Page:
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Felicia Hemans





In 1962, the year the Pope excommunicated Fidel Castro

and the USA and USSR went toe-to-toe,

I won the Felicia Hemans’ prize for lyric poetry,

open to students and alumni of the University of Liverpool.


Mrs Hemans, born in Liverpool, but living

most of her life in North Wales, a best selling poet,

a child prodigy, a prolific adult, whose work

was admired by Wordsworth and Landor, an influence

on Tennyson and Longfellow, a model even

for Elizabeth Barrett Browning, wrote Casabianca

‘The boy stood on the burning deck…’ –

which was compulsory learning in, for example,

US elementary schools until the ‘50s.





I chortled when I learned what she had written.

As a boy, I knew two of the cod versions verbatim:


‘The boy stood on the burning deck

Selling peas at a penny a peck.

Did he wash his dirty neck?

Did he heck! Did he heck!’


or, again, and even better:


‘The boy stood on the burning deck

With half a sausage round his neck.

A squashed tomato in his eye,

That’s the way a boy should die!’


I guffawed when I learned of the prize –

twenty seven shillings and sixpence,

less the price of the medal.





Of course, I still have the medal. It is on the mantelpiece

next to an antique silver-framed photo of our daughter aged 4.

It has accompanied me from Liverpool to Birkenhead to Chester.

The medal is cast bronze, discus-shaped, the size of a

Wagon Wheel, the biscuit that is, and weighs nearly two pounds.

On one side, the handsome Mrs Hemans is proud,

framed by her name, her dates, a lyre and an olive branch.

She is in profile with her splendid ringlets.

On the other, an angel, an olive branch in both hands,

blesses the muse, Erato, who inclines, bare breasted and

languorous, over her lyre.  My name and the year are engraved

on the edge. The medal cost seven shillings and sixpence.





Her mother is the daughter of the Liverpool consul

for Austria and Tuscany and her father a wine merchant

until the Napoleonic Wars – in which her brothers fight –

bankrupt him. The family moves to an isolated,

ancient mansion on the North Wales coast at Gwrcyh –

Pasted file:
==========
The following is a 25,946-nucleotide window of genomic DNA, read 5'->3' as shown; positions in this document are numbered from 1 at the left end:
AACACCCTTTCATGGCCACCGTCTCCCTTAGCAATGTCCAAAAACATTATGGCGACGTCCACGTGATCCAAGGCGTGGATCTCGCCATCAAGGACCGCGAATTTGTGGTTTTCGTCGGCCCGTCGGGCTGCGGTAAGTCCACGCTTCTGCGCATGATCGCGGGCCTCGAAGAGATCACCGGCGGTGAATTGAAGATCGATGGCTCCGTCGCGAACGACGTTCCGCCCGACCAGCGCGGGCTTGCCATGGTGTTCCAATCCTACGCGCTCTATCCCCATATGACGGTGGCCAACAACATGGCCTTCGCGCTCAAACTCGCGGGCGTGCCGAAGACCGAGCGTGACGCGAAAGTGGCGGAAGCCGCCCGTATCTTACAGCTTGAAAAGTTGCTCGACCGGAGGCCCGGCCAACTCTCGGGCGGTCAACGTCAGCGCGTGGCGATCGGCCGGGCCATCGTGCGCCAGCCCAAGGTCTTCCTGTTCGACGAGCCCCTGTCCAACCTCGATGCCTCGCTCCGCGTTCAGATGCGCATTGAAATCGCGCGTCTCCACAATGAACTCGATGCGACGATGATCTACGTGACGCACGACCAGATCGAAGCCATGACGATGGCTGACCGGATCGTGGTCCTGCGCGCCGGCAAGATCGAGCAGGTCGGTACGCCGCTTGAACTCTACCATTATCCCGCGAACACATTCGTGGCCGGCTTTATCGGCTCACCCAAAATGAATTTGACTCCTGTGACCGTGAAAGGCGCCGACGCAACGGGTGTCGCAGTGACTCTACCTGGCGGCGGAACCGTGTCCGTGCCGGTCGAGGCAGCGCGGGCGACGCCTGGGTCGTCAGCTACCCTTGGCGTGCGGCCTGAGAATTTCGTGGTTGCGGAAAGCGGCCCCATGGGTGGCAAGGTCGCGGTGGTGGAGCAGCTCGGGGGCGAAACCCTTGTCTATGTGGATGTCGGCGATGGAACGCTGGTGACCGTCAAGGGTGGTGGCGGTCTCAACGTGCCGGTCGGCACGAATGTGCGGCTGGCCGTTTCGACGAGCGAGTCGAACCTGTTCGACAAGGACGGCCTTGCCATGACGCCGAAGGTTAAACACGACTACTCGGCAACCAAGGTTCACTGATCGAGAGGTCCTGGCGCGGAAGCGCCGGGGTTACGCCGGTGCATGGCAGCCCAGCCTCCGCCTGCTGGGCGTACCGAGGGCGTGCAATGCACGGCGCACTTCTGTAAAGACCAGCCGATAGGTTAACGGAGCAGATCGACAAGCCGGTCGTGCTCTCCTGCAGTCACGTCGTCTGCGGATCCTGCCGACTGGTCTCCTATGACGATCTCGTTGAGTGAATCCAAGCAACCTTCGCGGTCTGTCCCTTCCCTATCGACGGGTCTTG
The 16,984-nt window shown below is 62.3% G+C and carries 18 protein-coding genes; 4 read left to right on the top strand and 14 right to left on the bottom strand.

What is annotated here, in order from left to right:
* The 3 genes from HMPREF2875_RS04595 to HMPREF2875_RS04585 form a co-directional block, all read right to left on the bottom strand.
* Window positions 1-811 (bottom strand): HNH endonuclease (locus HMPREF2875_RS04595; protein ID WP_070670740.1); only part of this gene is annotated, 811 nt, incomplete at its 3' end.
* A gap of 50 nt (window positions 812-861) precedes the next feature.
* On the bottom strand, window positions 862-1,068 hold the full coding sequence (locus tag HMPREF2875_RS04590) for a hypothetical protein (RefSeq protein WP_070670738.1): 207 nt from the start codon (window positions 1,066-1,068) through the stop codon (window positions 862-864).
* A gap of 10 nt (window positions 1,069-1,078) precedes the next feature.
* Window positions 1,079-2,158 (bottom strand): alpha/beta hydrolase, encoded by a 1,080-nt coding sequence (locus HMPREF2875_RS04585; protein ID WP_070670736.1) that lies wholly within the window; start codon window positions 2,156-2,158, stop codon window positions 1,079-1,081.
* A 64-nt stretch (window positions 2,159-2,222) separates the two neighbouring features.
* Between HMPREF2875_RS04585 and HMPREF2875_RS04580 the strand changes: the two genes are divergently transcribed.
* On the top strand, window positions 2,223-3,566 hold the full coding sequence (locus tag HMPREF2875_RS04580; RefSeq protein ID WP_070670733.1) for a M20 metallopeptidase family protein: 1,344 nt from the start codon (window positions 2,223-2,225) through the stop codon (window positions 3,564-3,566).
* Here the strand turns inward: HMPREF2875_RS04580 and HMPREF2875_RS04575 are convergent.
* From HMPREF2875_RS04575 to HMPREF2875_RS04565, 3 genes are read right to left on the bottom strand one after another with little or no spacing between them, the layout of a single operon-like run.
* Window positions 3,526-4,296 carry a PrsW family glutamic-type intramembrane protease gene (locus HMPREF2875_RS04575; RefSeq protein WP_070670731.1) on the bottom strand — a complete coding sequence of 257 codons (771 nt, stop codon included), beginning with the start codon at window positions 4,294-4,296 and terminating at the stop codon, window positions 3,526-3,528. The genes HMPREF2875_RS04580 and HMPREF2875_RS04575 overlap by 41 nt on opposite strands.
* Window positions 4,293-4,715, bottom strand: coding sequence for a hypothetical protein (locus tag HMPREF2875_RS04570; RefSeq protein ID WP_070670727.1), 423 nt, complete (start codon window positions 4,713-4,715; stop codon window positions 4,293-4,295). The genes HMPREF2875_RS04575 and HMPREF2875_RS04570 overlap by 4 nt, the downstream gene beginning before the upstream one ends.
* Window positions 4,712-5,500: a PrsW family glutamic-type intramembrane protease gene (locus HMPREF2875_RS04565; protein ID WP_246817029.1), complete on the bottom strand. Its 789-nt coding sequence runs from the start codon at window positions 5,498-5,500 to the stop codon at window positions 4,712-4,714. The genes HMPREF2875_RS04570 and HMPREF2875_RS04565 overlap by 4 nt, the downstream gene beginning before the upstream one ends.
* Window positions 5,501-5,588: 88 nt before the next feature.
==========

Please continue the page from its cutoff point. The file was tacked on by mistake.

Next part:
the rolling Irish sea to the north, a high outcrop

of jagged limestone to the south – the ideal place

for a precocious romantic poet. (She will wear,

throughout her adult life, a brooch enclosing a lock

of Byron’s hair, but will not tell how it came to be hers).

Schooled by her mother, she becomes fluent in French,

Italian, Spanish, Portuguese, and knows some German

and a little Latin; she learns the harp and the piano;

plays folk music from Ireland and Wales.


At fourteen, she publishes her first book of poems – funded

by nearly a thousand subscribers. Shelley acquires a copy,

learns of her beauty through a mutual acquaintance

and begins a correspondence. Her mother ends it.


Her father emigrates to Canada to revive his fortune

but dies bankrupted in Quebec. Shortly after,

at sixteen, with her mother’s reluctant agreement,

she becomes betrothed to a Captain Alfred Hemans,

a regimental comrade of her brothers, some years

her senior. At 18, her mother consenting, she marries.


The militia regiment he commands is disbanded and,

lacking means, they move in with his mother-in-law.

Five sons later he leaves for Rome. The couple correspond,

mostly about the boys, but never meet again.


In effect, a single parent, frequently ill, inevitably depressed,

she pays for her sons’ education through her writing.

After her mother’s death, she moves to Dublin

to live with one of her brothers, now a general

i/c the Irish forces. She becomes bedridden

as a result of a stroke, has a number of heart attacks

and dies aged forty one.





The boy in the poem is Giocante de Casabianca,

the deck that of the French flagship, L’Orient,

which took Napoleon to Egypt. Giocante’s father

is the ship’s captain, the boy, a midshipman.

The incident, as recorded by the victorious British,

takes place in the Battle of the Nile. The lad, who might be

as young as 10, calls to his father to release him

from his duty on deck – but his father is dead below.

The rest of the crew, it seems, have already abandoned ship.

When the flames reach the magazine, all is smithereens.


The true Casabianca, by a sister of soldiers and a mother of boys

in a country continually, enthusiastically gung ho for war,

ends with horror – and with a subtle, honest judgement